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Jan 12, 2023
In part one and part two of our design-build series, we explored the history of design-build and its evolution to progressive/collaborative design-build. Now we’ll discuss what owners need to consider when implementing either type of design-build.
While we’ve noted that modern design-build has advantages over traditional design-bid-build, there are some inherent disadvantages, too. Owners contemplating using this delivery method for the first time need to educate themselves, especially about contractual relationships and assignment of risks.
Roles, responsibilities and risks
In both types of design-build, once GMP is established and the design-build entity (DBE) moves forward into the construction phase, the architect in the DBE acts as a sub-consultant to the builder. While an architect should continue to advocate for the design intent and integrity, regardless, the reality to keep in mind is that their client is the builder, not the owner.
It’s important that owners have the right expectations, processes, and tools in place to ensure their project goals are aligned and they get what they‘re paying for. While many owners may have facility planning and operations staff, in many cases they tend to be short-staffed or have limited resources or budgets to properly manage construction projects.
This may lead to issues during or after construction, such as improper documentation of scopes of work, building failures like water intrusion, or improperly functioning equipment that is caught after construction completion. Remediating these issues and having to file claims after completion in an occupied building can be frustrating and can quickly offset any advantage that the design-build process was meant to provide.
Pre-construction project reviews
One way owners can avoid this scenario is to plan for pre-construction project reviews (PPR) of the contract documents at various points during the design process. Having these reviews coincide with design phase submissions and cost estimates will likely lead to a better outcome.
Whether performed in-house or by a consultant, these contract documents need to be viewed from a comprehensive perspective. If you are fortunate to have good mechanical, electrical, or plumbing engineers on staff, they may have time to evaluate the design comprehensively to ensure it is in keeping with the owner’s facility standards. However, most contract document reviews are performed by an individual or small team with a singular background in architectural, construction, or construction management.
Yet the more complicated the building, the stronger the need for a more detailed review. Just as the building wasn’t designed by a single individual or discipline, a multidisciplinary/ interdisciplinary team should perform a deep dive of the documents. This obviously has cost implications, but when you consider the cost of a mistake in the design documents and/or during construction, a professional PPR more than pays for itself.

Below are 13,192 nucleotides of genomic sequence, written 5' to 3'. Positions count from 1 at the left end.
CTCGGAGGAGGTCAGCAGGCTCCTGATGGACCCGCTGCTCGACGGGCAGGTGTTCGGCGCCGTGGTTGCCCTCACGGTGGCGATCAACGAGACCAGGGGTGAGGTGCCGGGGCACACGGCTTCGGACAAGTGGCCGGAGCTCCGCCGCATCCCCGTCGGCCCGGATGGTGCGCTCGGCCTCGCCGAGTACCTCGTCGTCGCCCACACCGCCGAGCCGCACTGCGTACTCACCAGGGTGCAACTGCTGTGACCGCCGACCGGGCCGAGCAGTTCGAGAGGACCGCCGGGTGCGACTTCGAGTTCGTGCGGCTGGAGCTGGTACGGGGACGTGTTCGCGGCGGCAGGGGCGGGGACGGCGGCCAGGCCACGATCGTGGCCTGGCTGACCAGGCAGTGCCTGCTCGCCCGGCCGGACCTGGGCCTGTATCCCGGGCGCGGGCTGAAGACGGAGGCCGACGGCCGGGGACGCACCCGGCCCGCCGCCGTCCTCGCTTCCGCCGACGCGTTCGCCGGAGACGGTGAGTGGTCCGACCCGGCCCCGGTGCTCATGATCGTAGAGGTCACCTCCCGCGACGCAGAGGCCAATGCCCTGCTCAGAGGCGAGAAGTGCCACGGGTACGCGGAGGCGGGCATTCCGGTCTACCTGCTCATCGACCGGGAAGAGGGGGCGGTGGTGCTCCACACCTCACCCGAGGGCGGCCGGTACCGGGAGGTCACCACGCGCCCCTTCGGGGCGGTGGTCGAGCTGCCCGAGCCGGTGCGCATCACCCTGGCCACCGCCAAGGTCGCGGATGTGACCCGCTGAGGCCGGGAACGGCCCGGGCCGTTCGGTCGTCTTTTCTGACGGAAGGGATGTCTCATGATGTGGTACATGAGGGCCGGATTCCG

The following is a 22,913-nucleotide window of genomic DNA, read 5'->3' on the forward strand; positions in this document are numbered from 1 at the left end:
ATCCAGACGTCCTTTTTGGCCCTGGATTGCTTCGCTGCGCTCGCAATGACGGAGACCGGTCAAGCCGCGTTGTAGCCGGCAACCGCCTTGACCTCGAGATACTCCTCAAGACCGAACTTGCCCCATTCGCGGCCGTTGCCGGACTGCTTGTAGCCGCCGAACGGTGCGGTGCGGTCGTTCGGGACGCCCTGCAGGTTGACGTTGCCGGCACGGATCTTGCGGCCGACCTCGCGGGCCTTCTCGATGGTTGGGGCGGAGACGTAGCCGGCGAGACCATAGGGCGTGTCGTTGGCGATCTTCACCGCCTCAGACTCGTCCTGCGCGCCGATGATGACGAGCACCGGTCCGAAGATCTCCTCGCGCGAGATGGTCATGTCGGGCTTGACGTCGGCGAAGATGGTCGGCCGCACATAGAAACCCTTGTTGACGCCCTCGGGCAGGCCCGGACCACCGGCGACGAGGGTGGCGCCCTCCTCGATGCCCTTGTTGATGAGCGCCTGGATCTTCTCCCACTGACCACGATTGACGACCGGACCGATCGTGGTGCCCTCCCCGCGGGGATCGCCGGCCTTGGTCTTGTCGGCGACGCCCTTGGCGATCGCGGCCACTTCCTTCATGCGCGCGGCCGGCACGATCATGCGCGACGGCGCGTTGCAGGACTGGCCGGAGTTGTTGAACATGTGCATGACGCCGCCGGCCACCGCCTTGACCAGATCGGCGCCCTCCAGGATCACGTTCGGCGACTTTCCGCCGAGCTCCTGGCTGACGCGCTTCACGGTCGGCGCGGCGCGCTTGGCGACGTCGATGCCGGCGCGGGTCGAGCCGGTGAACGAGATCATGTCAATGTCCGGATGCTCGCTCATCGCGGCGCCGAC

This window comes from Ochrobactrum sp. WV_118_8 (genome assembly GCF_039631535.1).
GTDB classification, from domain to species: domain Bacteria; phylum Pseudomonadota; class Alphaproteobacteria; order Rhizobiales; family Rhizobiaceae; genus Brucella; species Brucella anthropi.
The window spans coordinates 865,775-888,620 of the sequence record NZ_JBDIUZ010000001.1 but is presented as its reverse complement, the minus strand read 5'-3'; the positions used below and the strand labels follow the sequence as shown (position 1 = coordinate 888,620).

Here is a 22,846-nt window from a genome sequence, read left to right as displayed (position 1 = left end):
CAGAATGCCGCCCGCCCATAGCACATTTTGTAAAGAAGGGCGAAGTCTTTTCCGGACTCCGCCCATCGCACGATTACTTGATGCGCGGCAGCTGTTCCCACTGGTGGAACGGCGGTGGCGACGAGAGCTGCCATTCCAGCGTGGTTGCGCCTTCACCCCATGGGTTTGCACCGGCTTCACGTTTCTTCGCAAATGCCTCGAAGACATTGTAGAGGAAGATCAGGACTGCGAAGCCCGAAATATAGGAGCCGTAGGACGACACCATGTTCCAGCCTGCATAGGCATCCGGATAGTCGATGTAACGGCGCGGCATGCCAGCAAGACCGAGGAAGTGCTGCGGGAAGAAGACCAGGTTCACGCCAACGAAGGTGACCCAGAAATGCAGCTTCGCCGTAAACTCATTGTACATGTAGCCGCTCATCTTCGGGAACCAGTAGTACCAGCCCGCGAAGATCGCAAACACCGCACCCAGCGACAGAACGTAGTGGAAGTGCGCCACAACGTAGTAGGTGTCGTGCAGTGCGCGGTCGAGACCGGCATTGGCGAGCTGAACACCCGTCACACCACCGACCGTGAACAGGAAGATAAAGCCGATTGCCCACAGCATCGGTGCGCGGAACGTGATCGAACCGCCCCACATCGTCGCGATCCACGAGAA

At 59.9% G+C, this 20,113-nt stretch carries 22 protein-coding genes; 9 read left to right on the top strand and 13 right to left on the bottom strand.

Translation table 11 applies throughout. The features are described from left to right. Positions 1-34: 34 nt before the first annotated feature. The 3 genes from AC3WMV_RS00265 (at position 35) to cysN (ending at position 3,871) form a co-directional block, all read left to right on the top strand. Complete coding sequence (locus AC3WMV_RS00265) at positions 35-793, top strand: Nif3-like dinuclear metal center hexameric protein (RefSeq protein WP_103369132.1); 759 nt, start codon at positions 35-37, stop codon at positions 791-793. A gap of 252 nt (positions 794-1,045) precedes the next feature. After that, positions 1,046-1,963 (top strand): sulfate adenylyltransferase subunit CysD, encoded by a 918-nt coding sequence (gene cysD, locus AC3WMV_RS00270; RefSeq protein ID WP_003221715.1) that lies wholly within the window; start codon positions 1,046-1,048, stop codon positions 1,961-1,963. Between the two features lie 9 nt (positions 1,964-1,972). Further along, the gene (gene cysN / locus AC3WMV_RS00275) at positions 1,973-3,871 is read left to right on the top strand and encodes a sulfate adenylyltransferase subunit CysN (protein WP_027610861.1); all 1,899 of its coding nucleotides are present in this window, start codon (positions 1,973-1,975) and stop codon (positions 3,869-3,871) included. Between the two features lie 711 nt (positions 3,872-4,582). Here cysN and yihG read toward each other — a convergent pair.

The payoff of project management
If the owner organization does not have the resources to properly manage a design-build project, we recommend onboarding an owner representative, construction manager, and/or program/project manager to supplement facilities staff or fully manage the project on behalf of the owner.
The right project management consultant can:
· Give advice on proper implementation of a design-build project delivery process
· Assist in the selection of the right design-build entity, builder, or architect
· Review the design-build agreement and ensure proper allocation of risks to the appropriate parties
· Follow a comprehensive multidisciplinary approach to construction document review, including consultant agreements
· Act on behalf and in the interests of the owner in managing the project
· Manage and maintain the appropriate lines of communication
· Educate about proper implementation of design-build or progressive-design-build
When the owner has appropriate resources and support, design-build and progressive/collaborative design-build project delivery methods are set up for success.
As an independent consultant in architecture, engineering, and construction, Marx|Okubo delivers owners knowledge and decision-making power about their best project delivery path. For more information, please contact Gerard_Lee@marxokubo.com.
Marx|Okubo is a national architecture/engineering/construction consulting firm that works with real estate owners, investors and lenders—at every point of the property lifecycle—to evaluate their building projects, solve complex challenges and implement tailored solutions. We help clients understand their projects’ complexities, so they can make more informed decisions and, ultimately, mitigate their risk.